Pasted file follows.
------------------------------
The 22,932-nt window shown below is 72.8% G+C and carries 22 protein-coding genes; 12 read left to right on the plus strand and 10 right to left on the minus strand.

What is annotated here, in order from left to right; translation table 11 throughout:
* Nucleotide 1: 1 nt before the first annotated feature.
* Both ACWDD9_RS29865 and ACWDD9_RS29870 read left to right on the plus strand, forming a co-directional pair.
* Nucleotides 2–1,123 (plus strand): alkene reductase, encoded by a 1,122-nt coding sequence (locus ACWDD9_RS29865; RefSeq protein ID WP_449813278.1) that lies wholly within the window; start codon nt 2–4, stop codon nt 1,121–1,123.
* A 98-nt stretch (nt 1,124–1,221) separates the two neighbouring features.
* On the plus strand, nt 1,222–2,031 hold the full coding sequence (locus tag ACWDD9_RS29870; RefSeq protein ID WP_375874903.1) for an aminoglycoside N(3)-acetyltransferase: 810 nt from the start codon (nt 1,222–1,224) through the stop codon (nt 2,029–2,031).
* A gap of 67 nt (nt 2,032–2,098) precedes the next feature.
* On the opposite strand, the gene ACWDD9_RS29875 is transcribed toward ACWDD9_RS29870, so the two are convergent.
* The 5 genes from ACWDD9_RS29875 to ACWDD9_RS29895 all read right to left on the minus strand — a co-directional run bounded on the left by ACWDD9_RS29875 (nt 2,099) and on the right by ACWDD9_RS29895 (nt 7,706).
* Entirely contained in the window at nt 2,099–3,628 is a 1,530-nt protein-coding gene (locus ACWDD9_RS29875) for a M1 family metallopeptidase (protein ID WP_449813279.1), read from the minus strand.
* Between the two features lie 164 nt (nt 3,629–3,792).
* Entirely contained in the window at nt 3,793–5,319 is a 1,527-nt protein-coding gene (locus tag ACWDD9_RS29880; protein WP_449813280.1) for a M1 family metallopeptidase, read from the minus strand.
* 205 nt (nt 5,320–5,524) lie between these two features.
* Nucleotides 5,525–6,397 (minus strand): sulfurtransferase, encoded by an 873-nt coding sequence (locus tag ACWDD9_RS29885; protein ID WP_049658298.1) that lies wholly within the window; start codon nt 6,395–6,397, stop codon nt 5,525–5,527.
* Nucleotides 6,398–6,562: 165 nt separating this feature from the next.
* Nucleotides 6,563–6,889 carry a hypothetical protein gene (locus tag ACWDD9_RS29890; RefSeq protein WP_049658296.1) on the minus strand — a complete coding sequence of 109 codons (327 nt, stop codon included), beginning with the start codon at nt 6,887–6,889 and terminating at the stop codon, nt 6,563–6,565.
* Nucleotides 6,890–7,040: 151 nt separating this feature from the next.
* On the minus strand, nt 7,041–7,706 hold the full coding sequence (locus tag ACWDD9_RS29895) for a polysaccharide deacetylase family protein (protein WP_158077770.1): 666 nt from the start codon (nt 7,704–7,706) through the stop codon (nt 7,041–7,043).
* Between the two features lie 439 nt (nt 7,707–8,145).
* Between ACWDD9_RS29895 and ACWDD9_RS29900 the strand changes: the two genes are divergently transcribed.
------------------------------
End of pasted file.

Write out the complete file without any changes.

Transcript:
The 22,932-nt window shown below is 72.8% G+C and carries 22 protein-coding genes; 12 read left to right on the plus strand and 10 right to left on the minus strand.

What is annotated here, in order from left to right; translation table 11 throughout:
* Nucleotide 1: 1 nt before the first annotated feature.
* Both ACWDD9_RS29865 and ACWDD9_RS29870 read left to right on the plus strand, forming a co-directional pair.
* Nucleotides 2–1,123 (plus strand): alkene reductase, encoded by a 1,122-nt coding sequence (locus ACWDD9_RS29865; RefSeq protein ID WP_449813278.1) that lies wholly within the window; start codon nt 2–4, stop codon nt 1,121–1,123.
* A 98-nt stretch (nt 1,124–1,221) separates the two neighbouring features.
* On the plus strand, nt 1,222–2,031 hold the full coding sequence (locus tag ACWDD9_RS29870; RefSeq protein ID WP_375874903.1) for an aminoglycoside N(3)-acetyltransferase: 810 nt from the start codon (nt 1,222–1,224) through the stop codon (nt 2,029–2,031).
* A gap of 67 nt (nt 2,032–2,098) precedes the next feature.
* On the opposite strand, the gene ACWDD9_RS29875 is transcribed toward ACWDD9_RS29870, so the two are convergent.
* The 5 genes from ACWDD9_RS29875 to ACWDD9_RS29895 all read right to left on the minus strand — a co-directional run bounded on the left by ACWDD9_RS29875 (nt 2,099) and on the right by ACWDD9_RS29895 (nt 7,706).
* Entirely contained in the window at nt 2,099–3,628 is a 1,530-nt protein-coding gene (locus ACWDD9_RS29875) for a M1 family metallopeptidase (protein ID WP_449813279.1), read from the minus strand.
* Between the two features lie 164 nt (nt 3,629–3,792).
* Entirely contained in the window at nt 3,793–5,319 is a 1,527-nt protein-coding gene (locus tag ACWDD9_RS29880; protein WP_449813280.1) for a M1 family metallopeptidase, read from the minus strand.
* 205 nt (nt 5,320–5,524) lie between these two features.
* Nucleotides 5,525–6,397 (minus strand): sulfurtransferase, encoded by an 873-nt coding sequence (locus tag ACWDD9_RS29885; protein ID WP_049658298.1) that lies wholly within the window; start codon nt 6,395–6,397, stop codon nt 5,525–5,527.
* Nucleotides 6,398–6,562: 165 nt separating this feature from the next.
* Nucleotides 6,563–6,889 carry a hypothetical protein gene (locus tag ACWDD9_RS29890; RefSeq protein WP_049658296.1) on the minus strand — a complete coding sequence of 109 codons (327 nt, stop codon included), beginning with the start codon at nt 6,887–6,889 and terminating at the stop codon, nt 6,563–6,565.
* Nucleotides 6,890–7,040: 151 nt separating this feature from the next.
* On the minus strand, nt 7,041–7,706 hold the full coding sequence (locus tag ACWDD9_RS29895) for a polysaccharide deacetylase family protein (protein WP_158077770.1): 666 nt from the start codon (nt 7,704–7,706) through the stop codon (nt 7,041–7,043).
* Between the two features lie 439 nt (nt 7,707–8,145).
* Between ACWDD9_RS29895 and ACWDD9_RS29900 the strand changes: the two genes are divergently transcribed.